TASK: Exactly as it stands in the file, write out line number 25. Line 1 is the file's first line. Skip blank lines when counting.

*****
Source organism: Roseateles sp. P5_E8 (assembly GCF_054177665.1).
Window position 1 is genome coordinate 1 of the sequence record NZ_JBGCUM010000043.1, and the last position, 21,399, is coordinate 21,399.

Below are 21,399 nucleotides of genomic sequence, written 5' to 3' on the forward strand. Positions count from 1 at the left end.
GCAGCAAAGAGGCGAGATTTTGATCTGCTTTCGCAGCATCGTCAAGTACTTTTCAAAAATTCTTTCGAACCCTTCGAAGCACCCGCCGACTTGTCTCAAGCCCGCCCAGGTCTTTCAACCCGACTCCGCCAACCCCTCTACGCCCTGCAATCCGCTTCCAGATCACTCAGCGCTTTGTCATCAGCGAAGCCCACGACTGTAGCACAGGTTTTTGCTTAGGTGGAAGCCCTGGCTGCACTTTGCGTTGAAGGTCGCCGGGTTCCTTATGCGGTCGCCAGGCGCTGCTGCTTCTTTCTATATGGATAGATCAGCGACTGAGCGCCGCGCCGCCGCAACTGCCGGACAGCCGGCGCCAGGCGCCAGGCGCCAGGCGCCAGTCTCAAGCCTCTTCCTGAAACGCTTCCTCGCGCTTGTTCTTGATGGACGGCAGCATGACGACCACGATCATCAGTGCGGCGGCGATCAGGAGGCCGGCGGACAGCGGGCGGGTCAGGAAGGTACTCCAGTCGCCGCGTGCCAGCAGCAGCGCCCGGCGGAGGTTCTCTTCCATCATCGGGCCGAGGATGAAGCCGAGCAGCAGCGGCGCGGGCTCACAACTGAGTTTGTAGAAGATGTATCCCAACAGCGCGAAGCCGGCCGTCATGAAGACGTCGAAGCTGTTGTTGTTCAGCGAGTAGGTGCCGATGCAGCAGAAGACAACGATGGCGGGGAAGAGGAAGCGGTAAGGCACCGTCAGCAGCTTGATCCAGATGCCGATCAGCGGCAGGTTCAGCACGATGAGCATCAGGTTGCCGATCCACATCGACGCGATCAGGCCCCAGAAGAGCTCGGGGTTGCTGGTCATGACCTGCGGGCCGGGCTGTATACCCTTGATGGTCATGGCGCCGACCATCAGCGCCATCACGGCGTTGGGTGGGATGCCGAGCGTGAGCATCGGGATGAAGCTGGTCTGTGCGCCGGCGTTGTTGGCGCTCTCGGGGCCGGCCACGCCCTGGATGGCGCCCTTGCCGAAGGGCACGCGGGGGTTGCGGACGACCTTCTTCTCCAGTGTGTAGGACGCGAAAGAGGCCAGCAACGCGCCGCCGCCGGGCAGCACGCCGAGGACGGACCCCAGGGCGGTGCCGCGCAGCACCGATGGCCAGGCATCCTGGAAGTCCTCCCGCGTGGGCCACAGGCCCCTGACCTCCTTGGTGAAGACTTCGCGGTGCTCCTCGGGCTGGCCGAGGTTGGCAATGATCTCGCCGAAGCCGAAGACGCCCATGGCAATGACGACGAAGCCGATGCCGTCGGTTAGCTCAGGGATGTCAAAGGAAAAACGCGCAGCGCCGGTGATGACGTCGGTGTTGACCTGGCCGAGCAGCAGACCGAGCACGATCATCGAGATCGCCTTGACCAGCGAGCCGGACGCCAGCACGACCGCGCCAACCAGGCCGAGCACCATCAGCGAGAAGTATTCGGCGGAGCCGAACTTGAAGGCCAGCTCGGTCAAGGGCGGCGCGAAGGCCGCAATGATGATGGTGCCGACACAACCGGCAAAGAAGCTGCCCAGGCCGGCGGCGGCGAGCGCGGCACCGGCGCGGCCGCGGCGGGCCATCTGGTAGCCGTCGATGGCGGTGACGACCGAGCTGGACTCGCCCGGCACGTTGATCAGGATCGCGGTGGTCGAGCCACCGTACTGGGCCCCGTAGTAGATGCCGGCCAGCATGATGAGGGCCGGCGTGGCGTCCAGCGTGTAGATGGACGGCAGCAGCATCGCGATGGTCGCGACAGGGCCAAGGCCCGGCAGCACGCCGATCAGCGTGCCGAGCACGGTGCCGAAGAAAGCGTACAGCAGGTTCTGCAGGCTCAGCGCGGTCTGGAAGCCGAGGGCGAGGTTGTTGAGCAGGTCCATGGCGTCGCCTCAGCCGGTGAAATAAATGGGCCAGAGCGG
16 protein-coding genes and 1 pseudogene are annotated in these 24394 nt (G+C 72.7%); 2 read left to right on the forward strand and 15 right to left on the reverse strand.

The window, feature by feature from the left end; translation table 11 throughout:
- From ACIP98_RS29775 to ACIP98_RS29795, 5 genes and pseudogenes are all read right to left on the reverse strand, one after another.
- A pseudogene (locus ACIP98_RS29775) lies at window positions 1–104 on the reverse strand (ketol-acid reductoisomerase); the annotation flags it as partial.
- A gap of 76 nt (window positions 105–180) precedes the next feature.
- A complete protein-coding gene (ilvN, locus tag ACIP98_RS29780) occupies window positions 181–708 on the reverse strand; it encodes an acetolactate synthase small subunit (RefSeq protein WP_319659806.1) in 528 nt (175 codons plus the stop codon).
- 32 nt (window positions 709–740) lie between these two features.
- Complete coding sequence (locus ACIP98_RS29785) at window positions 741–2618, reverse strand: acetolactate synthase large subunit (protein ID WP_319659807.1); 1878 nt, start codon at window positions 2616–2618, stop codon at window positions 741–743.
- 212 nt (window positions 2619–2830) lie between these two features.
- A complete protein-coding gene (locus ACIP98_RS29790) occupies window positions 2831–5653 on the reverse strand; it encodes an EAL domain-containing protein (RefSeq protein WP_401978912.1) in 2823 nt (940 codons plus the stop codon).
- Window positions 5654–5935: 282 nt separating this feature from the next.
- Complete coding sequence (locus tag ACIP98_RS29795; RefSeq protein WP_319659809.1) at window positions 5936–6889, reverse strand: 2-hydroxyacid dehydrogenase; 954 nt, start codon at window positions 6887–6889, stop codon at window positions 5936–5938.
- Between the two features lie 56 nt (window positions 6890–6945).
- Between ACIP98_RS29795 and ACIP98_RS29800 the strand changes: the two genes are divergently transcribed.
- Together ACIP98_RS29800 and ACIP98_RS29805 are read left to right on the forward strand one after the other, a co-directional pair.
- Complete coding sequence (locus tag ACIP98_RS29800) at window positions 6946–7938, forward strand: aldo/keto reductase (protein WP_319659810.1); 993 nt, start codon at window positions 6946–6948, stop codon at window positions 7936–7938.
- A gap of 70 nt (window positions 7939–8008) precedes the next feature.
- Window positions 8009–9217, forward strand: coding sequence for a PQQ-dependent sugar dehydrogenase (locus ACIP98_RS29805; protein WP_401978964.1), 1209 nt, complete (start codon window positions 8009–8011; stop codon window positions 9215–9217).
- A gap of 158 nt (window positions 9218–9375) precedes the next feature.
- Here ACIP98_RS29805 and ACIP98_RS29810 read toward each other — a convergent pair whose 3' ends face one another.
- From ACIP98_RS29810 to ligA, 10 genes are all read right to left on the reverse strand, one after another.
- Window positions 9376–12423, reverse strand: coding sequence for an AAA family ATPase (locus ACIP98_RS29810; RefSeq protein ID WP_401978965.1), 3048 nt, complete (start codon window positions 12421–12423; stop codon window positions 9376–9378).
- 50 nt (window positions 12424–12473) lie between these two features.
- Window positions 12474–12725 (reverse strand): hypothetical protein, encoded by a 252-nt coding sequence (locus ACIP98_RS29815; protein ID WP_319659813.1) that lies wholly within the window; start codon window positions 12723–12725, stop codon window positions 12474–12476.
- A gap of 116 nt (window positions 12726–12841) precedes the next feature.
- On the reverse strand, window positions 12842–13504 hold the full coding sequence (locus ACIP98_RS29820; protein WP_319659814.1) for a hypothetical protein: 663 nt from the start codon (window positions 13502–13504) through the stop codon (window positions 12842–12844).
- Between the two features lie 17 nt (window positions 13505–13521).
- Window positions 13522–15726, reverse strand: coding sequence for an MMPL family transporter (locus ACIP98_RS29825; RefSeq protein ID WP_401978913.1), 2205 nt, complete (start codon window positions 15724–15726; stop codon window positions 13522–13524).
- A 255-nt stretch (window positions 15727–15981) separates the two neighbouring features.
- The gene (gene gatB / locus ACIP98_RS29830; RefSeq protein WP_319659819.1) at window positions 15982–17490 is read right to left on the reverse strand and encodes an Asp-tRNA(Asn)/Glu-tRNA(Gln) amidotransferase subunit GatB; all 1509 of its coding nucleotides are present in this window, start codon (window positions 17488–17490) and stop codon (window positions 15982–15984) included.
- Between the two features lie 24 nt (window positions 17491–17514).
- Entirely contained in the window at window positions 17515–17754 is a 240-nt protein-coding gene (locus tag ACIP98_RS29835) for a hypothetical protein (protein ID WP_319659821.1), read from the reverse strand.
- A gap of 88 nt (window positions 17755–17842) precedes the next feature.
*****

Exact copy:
- From ACIP98_RS29810 to ligA, 10 genes are all read right to left on the reverse strand, one after another.